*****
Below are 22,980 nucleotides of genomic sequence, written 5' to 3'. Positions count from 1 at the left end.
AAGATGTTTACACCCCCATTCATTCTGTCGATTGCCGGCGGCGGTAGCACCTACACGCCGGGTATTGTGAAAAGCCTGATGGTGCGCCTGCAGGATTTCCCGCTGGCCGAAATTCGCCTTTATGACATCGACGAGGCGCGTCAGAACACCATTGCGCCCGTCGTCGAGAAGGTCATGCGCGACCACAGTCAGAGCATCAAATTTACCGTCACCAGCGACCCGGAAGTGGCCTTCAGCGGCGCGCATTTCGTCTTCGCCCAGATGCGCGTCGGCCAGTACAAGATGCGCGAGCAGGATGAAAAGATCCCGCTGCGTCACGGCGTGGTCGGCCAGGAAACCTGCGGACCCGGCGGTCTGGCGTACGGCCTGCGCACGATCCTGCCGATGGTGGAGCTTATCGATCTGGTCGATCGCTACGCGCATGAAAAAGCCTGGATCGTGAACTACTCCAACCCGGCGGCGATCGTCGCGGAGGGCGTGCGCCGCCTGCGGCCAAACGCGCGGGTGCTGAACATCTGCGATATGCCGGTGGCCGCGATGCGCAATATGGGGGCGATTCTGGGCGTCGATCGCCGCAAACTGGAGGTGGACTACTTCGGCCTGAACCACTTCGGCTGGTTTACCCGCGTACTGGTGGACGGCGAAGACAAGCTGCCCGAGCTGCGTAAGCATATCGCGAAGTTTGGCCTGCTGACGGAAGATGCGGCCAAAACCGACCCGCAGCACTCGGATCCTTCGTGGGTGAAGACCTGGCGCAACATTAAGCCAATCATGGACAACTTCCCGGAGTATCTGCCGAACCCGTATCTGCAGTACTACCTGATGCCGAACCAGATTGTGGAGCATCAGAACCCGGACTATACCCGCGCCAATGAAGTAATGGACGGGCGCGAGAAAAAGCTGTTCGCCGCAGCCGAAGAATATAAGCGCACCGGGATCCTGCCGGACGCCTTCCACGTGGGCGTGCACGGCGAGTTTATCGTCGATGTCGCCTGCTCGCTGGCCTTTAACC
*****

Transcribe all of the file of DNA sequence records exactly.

Below are 22,980 nucleotides of genomic sequence, written 5' to 3'. Positions count from 1 at the left end.
AAGATGTTTACACCCCCATTCATTCTGTCGATTGCCGGCGGCGGTAGCACCTACACGCCGGGTATTGTGAAAAGCCTGATGGTGCGCCTGCAGGATTTCCCGCTGGCCGAAATTCGCCTTTATGACATCGACGAGGCGCGTCAGAACACCATTGCGCCCGTCGTCGAGAAGGTCATGCGCGACCACAGTCAGAGCATCAAATTTACCGTCACCAGCGACCCGGAAGTGGCCTTCAGCGGCGCGCATTTCGTCTTCGCCCAGATGCGCGTCGGCCAGTACAAGATGCGCGAGCAGGATGAAAAGATCCCGCTGCGTCACGGCGTGGTCGGCCAGGAAACCTGCGGACCCGGCGGTCTGGCGTACGGCCTGCGCACGATCCTGCCGATGGTGGAGCTTATCGATCTGGTCGATCGCTACGCGCATGAAAAAGCCTGGATCGTGAACTACTCCAACCCGGCGGCGATCGTCGCGGAGGGCGTGCGCCGCCTGCGGCCAAACGCGCGGGTGCTGAACATCTGCGATATGCCGGTGGCCGCGATGCGCAATATGGGGGCGATTCTGGGCGTCGATCGCCGCAAACTGGAGGTGGACTACTTCGGCCTGAACCACTTCGGCTGGTTTACCCGCGTACTGGTGGACGGCGAAGACAAGCTGCCCGAGCTGCGTAAGCATATCGCGAAGTTTGGCCTGCTGACGGAAGATGCGGCCAAAACCGACCCGCAGCACTCGGATCCTTCGTGGGTGAAGACCTGGCGCAACATTAAGCCAATCATGGACAACTTCCCGGAGTATCTGCCGAACCCGTATCTGCAGTACTACCTGATGCCGAACCAGATTGTGGAGCATCAGAACCCGGACTATACCCGCGCCAATGAAGTAATGGACGGGCGCGAGAAAAAGCTGTTCGCCGCAGCCGAAGAATATAAGCGCACCGGGATCCTGCCGGACGCCTTCCACGTGGGCGTGCACGGCGAGTTTATCGTCGATGTCGCCTGCTCGCTGGCCTTTAACC